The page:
US Citizenship and Immigration Services (USCIS) announced in the Federal Register on January 31, 2020, that the new version of Form I-9 (rev.10/21/2019) would be available for use on January 31, BUT employers can still continue to use the prior effective version of the Form I-9 (rev. 07/17/2017N) through April 30, 2020. This announcement basically provides a 90 day transition period for penalty purposes. Note that there is no requirement to complete a new Form I-9 for existing employees when a new Form I-9 is implemented.
What happens if I don’t use the current version of the Form I-9?
The joint guidance published by the U.S. Immigration and Customs Enforcement (ICE) and the Department of Justice’s Office of Special Counsel for Immigration-Related Unfair Employment Practices (now known as the Immigrant and Employee Rights Section – EIR) advises that when an employer discovers during an internal audit that the wrong version of a Form I-9 was completed, the following:
As long as the Form I-9 documentation presented was acceptable under the Form I-9 rules that were current at the time of hire, the employer may correct the error by stapling the outdated completed form to a blank current version, and signing the current blank version noting why the current blank version is attached (e.g., wrong edition was used at time of hire). In the alternative, the employer may draft an explanation and attach it to the outdated completed Form I-9 explaining that the wrong form was filled out correctly and in good faith.
Thus, to avoid extra time and administrative hassle, it is important to get the right version of the form in use timely. Please refer to the version date in the bottom corner of the Form I-9.
Where is there a record of what version of the Form I-9 is acceptable?
Please refer to the historic list on Form I-9 Central at: https://www.uscis.gov/i-9-central/complete-correct-form-i-9/which-form-i-9-should-i-use . The explanation of what form is required can be confusing. On February 3, for example, the list posted reflects the following information indicating that only the form showing the date of 10/21/2019 is correct for use, but there is an all important asterisk next to both the 10/21/2019 and 07/17/2017N versions, which reflects correctly that on February 3, 2020, both versions may be used.
Currently, only the forms showing the following revision date are valid:
Listed below are the dates Form I-9 was revised. An “N” next to the revision date means that Form I-9 with earlier revision dates can no longer be used to verify employment eligibility. A “Y” next to the revision date means the form is valid until USCIS issues a new form with a revision date containing an “N”.
Rev. 07/17/2017 N*
* Currently valid version.
What are the changes of note in the new Form I-9?
- In the smart I-9 version of the Form I-9 on-line, USCIS added two countries to the country of issuance field in Section 1: Eswatini and North Macedonia. In addition, these two countries were added in Section 2 as passport issuing authorities.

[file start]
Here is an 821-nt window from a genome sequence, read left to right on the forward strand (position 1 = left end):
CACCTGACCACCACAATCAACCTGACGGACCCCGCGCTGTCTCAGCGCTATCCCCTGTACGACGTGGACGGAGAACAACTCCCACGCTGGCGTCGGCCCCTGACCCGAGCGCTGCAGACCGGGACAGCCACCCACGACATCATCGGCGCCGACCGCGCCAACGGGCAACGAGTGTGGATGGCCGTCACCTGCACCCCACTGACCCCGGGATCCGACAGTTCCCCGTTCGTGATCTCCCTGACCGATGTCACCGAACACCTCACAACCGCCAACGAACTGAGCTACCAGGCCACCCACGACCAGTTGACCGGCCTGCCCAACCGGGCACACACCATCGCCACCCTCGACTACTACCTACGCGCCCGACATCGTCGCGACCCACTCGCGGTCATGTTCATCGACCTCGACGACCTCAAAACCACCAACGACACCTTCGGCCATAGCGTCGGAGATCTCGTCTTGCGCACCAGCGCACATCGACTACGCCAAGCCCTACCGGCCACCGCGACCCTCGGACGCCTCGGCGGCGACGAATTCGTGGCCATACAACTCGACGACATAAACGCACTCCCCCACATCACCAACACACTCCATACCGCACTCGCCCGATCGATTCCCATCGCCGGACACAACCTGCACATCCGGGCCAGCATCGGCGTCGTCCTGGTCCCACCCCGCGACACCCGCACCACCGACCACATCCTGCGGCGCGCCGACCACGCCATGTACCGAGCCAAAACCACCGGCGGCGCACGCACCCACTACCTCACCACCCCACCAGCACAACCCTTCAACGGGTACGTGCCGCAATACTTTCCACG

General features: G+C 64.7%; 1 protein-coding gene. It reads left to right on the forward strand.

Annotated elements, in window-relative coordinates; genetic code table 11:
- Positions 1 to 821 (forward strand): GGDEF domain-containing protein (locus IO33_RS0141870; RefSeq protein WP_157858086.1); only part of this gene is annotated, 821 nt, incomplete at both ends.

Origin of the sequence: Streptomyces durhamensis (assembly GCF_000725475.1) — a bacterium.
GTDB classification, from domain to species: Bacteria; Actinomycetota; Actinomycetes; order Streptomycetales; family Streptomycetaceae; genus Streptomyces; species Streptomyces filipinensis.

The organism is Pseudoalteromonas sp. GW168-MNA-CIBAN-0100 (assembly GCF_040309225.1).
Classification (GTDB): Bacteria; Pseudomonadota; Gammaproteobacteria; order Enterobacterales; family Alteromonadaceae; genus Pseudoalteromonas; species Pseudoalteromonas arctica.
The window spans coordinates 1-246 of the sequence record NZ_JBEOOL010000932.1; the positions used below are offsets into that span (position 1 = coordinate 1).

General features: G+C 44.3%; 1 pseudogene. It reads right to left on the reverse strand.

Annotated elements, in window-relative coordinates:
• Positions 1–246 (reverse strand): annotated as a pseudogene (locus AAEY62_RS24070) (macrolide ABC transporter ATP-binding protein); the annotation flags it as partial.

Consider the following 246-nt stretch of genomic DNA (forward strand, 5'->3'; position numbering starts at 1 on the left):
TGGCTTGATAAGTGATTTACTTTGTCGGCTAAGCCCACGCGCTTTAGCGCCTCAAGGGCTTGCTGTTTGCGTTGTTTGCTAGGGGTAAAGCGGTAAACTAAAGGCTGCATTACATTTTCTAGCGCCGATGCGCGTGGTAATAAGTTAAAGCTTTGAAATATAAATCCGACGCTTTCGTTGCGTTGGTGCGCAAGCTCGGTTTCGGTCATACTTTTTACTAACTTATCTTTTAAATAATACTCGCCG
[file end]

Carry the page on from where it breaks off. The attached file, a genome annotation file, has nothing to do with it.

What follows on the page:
- In the instructions to the new Form I-9:
- Clarification of who can act as an authorized representative on behalf of an employer.
- Update of USCIS website addresses.
- Clarification of acceptable documents.
- Update about how to request the paper Form I-9.
- Update of the Department of Homeland Security (DHS) privacy notice.
- As to authorized representatives for the completion of Section 2 of the Form I-9, the new Form I-9 instructions do confirm that any person may be designated to complete and sign the form on the employer’s behalf. The employer, of course, is still liable for errors of their designee in Form I-9 completion.
- The new Form I-9 instructions also indicate that employers do not have to insert “N/A” into unused lists of recorded documents in Section 2 of the Form I-9. For example, there is no requirement to insert “N/A” in List B and C blanks, when List A is completed in Section 2.
- In addition, as to List C documents in Section 2, the new Form I-9 instructions note that the List C number 7 bucket for employment authorization documents issued by DHS does NOT include the I-766 employment authorization card from the List A employment authorization documents.
- Also of note, the new Form I-9 instructions indicate that a List B identity card issued by a federal, state, or local government agency or entity does NOT include a driver’s license or identity card issued by a State or outlying possession of the United States as described in section B1 of the List of Acceptable Documents.
- Please note that the instructions to the Form I-9 do provide acceptable abbreviations of documents for List A, B, and C completion. These abbreviations are populated when the Form I-9 is completed on the computer version of the form (smart I-9) available on the USCIS website.
About the Author:
Kathleen Campbell Walker is a member of Dickinson Wright PLLC and serves as a co-chair of the Immigration Practice Group. She is a former national president and general counsel of the American Immigration Lawyers Association (AILA) and is Board Certified in Immigration and Nationality Law by the Texas Board of Legal Specialization. She serves on the AILA Board of Governors. In 2014, she received the AILA Founder’s Award, which is awarded from time to time to the person or entity, who has had the most substantial impact on the field of immigration law or policy in the preceding period (established 1950). She has testified several times before Congress on matters of immigration policy and border security. She may be reached in our El Paso, TX office at 915-541-9360 and you may view Kathleen’s bio here.